In which I’m not so impressed by the facilities, but you can’t beat the staff.
I always hate admitting it, because I’m 4.51 million years old for starters, but I’m afraid of going to the doctor’s office. I have my reasons, none of which are super pleasant, but I get so nervous about visits I have made them and cancelled them, and once just got up and left a waiting room because my anxiety was so great. That said, I also love “kawaii” medical themes — give me a smiley syringe or a little pill with a face any day — and my all-time manga crush is one of the most horrific evil doctors basically ever, so, uh, I’m a study of contradictions and all that.
All of this is just a lot of backstory to explain the fact that I sort of went back and forth on this set. I don’t particularly need to see my Sumikko friends dressed as doctors, necessarily, and the accessories didn’t look all that on-brand (I won’t be surprised at all if there is, or will be, another series like Kirby or something from Sanrio using very similar accessories). And I ended up about as mixed on it as I anticipated, but overall Sumikko adorableness wins out over whatever gripes I have. So let’s talk about this Re-ment collection called Sumikko Gurashi ドキわく健康診断 (Doki Waku Kenkoushindan, Heart-Pounding Health Checkup)!
Our first set, Set One: First, Let’s Take Your Temperature, starts off okay (if you ignore just how crookedly I applied the sticker to the sign — well, you might know it’s just not my skill set by now). But nothing here really impresses me all that much, except for Tokage (Honmono) with his cute little bandaged-up tail. The little stool is probably going to get some use, too, but the thermometer and sign are just enh, and the clipboard (and you’ll see a lot of these in this collection) is just a piece of plastic to which you can attach a piece cut out from the card.
Set Two: Have You Grown?, can also go take a flying leap. I just don’t see much to like about this one. The sticker is printed backwards from how it’s supposed to go (unless I’m missing something, which I might be) which is why the sticker looks slightly like an animal has chewed on it). The Shirokuma figure is underwhelming, not only because they have their seemingly–required nose paint rub, and not only because Furoshiki is permanently stuck to their head, but because Furoshiki looks off. Weird. And this isn’t the only off-model weirdness we’ll see in this collection, I’m sad to say.
Set Three is called I Might Have Eaten Too Much and, well, whatever, I think it’s been established I think Japan can engage in some weird body shaming with young kids, so I’m just going to leave this here. The needle on the scale moves, which is cool, I guess. But nothing is branded in any significant way, and while Neko will always have a corner in my house, the figure is just nothing different than many others I have.
Luckily, Set Four: Can You See Them All?, marks the beginning of some better sets (for, er, the most part), to my immense relief. While I’m on the record as not loving when figures must hold a prop and have a weird hole if they’re not holding it, and that’s the case with Penguin? below, I’m still okay with it. I do hate the sticker I had to put on the eye chart, though. And on the Hokori pointer I’m a bit mixed, because it’s very cute, but there’s no easy way to display it — why not have this be the item Penguin? uses, perhaps?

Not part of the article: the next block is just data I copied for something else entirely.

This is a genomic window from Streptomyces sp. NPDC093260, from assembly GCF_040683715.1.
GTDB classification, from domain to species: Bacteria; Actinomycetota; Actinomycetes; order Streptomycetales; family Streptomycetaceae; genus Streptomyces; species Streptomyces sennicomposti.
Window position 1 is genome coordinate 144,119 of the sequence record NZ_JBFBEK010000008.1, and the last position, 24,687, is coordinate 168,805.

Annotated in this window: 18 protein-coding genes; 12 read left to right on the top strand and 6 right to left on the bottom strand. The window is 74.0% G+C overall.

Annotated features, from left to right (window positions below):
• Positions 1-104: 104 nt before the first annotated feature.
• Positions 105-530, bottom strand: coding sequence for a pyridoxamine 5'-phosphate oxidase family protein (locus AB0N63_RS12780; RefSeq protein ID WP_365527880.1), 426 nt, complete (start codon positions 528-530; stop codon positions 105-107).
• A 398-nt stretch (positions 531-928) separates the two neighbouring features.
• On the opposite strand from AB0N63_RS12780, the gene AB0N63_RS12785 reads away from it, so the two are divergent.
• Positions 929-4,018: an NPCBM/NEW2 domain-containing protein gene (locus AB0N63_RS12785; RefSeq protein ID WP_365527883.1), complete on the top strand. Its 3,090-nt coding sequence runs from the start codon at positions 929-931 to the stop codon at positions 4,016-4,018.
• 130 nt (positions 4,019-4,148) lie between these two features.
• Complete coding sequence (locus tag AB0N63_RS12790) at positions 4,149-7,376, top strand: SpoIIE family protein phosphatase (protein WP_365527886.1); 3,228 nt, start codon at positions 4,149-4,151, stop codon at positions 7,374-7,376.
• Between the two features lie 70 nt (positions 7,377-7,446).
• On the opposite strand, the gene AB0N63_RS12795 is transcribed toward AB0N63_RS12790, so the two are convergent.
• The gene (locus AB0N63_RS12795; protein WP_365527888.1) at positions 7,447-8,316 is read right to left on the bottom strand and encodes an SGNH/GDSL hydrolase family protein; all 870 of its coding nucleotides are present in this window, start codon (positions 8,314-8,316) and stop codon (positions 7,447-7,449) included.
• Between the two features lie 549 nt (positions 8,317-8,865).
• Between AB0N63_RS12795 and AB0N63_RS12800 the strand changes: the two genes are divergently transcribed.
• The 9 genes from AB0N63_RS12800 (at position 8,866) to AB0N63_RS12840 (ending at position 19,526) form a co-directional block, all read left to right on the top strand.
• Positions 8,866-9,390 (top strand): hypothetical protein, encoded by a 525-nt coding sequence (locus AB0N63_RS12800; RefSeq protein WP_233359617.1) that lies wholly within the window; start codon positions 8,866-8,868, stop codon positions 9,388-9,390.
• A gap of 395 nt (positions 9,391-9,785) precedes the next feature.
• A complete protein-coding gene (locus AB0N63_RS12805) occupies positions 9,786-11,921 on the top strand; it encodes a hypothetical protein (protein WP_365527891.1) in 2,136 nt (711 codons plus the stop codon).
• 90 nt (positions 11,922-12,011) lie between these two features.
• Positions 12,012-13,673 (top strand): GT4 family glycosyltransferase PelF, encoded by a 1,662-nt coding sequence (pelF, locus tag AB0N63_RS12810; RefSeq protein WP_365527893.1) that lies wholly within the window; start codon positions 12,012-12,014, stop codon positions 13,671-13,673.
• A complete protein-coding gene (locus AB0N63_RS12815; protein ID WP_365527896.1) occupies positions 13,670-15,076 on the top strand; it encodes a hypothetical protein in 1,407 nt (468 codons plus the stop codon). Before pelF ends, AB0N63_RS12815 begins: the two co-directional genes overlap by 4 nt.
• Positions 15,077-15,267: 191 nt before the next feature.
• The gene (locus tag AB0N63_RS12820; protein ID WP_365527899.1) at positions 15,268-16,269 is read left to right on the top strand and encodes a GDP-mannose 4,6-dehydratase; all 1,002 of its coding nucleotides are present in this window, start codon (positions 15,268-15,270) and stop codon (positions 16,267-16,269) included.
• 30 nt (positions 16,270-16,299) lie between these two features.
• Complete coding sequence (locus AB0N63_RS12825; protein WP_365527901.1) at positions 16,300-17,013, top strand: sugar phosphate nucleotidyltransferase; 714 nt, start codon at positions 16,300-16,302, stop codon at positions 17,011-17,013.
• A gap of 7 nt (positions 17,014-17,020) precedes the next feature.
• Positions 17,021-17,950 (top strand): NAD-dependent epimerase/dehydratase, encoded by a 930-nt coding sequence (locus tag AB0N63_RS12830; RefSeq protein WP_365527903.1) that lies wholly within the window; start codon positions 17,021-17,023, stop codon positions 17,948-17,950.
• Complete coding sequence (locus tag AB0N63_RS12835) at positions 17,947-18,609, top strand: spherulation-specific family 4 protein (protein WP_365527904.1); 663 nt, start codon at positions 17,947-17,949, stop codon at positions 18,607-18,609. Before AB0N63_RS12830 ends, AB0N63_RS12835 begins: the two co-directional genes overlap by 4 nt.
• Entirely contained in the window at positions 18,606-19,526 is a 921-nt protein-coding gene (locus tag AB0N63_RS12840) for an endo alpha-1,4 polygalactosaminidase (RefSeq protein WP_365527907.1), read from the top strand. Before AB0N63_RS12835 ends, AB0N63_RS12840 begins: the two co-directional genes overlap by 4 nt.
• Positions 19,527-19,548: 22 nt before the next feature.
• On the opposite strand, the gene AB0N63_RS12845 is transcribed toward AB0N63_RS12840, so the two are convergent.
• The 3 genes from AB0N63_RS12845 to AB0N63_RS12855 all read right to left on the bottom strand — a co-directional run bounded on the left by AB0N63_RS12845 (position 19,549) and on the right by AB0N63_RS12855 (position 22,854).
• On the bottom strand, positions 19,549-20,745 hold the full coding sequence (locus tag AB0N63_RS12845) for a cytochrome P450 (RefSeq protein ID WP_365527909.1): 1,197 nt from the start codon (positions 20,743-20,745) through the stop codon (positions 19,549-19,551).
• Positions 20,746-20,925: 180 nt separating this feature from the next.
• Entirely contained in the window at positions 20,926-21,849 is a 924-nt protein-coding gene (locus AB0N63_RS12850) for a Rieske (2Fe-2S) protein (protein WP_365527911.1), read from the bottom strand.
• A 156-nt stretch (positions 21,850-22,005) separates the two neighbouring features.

Despite similar issues with the mirror (the head lamp does come off), I really ended up liking Set Five: No Cavities, Right?.
Tokage looks cute in his dentist gear, and the sliding curtain panel seems like it might have all sorts of miniature display uses.
Set Six: Deep Breath In, Deep Breath Out, features Tonkatsu, so you know I don’t have too much to complain about (except for the holes left in his ears when you take his stethoscope off, but whatever). The stool is nice and I quite like the depressable syringe (though it seems it could have been a little more on-brand). Enh, it’s pretty nice.
Next we have Set Seven: Panic and You’ll Get Hurt! On the one hand, I absolutely adore the Obake first aid box and the bandage Nisetsumuri (and thank you, Re-ment — really, thank you — for not making me somehow make that out of stickers). But…um. Does Penguin (Honmono) look kind of off here?
It helps to open this set in number order, because the worst ones are certainly near the beginning, and by the time we get to Set Eight: Pain, Pain, Go Away, it’s hard to remember just how underwhelming some of the earlier stuff was. There are really no complaints about this set; between Ebi Furai no Shippo and Blue Tapioca with their little nursing caps, the handy cart, and the little cotton swab jar with (kind of) squeezable tongs and a really, really cute Hokori — it’s my favorite of the collection for sure.
When I opened all of these, I went from dislike to boredom to interest and finally to liking what I was seeing, so across all those reactions, I can’t wholeheartedly recommend this set. I ended up putting the vast majority of it in storage, because even in my Sumikko-themed shelves space is still at a premium.
I did, however, end up displaying all the character figures, as you see above, and that’s really where the value resides here. In a set that didn’t excite me all that much, the character figures still make up for it. And that’s why I’m so likely to buy the Sumikko Gurashi collaborations with Re-ment, not because I trust Re-ment to come through on its end all the time, but because Sumikko just make it all worth it.